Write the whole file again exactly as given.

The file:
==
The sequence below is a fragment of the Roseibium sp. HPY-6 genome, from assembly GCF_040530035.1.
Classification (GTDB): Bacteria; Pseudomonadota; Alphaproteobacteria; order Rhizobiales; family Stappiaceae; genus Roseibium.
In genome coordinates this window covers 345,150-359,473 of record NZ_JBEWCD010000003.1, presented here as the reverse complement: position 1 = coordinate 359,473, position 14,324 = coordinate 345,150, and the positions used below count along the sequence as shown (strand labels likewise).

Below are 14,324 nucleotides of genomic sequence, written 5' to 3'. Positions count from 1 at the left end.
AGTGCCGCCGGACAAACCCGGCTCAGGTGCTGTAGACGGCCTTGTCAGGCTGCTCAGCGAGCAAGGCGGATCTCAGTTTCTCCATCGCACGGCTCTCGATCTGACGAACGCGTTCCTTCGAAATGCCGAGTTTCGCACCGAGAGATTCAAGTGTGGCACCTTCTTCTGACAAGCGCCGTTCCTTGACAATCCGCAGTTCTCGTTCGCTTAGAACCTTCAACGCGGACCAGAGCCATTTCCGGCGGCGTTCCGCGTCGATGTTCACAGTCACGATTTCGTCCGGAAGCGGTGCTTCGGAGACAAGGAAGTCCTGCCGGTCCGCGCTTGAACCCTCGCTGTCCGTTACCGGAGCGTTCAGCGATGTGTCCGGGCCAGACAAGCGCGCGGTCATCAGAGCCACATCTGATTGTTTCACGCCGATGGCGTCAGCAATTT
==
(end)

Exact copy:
The sequence below is a fragment of the Roseibium sp. HPY-6 genome, from assembly GCF_040530035.1.
Classification (GTDB): Bacteria; Pseudomonadota; Alphaproteobacteria; order Rhizobiales; family Stappiaceae; genus Roseibium.
In genome coordinates this window covers 345,150-359,473 of record NZ_JBEWCD010000003.1, presented here as the reverse complement: position 1 = coordinate 359,473, position 14,324 = coordinate 345,150, and the positions used below count along the sequence as shown (strand labels likewise).

Below are 14,324 nucleotides of genomic sequence, written 5' to 3'. Positions count from 1 at the left end.
AGTGCCGCCGGACAAACCCGGCTCAGGTGCTGTAGACGGCCTTGTCAGGCTGCTCAGCGAGCAAGGCGGATCTCAGTTTCTCCATCGCACGGCTCTCGATCTGACGAACGCGTTCCTTCGAAATGCCGAGTTTCGCACCGAGAGATTCAAGTGTGGCACCTTCTTCTGACAAGCGCCGTTCCTTGACAATCCGCAGTTCTCGTTCGCTTAGAACCTTCAACGCGGACCAGAGCCATTTCCGGCGGCGTTCCGCGTCGATGTTCACAGTCACGATTTCGTCCGGAAGCGGTGCTTCGGAGACAAGGAAGTCCTGCCGGTCCGCGCTTGAACCCTCGCTGTCCGTTACCGGAGCGTTCAGCGATGTGTCCGGGCCAGACAAGCGCGCGGTCATCAGAGCCACATCTGATTGTTTCACGCCGATGGCGTCAGCAATTT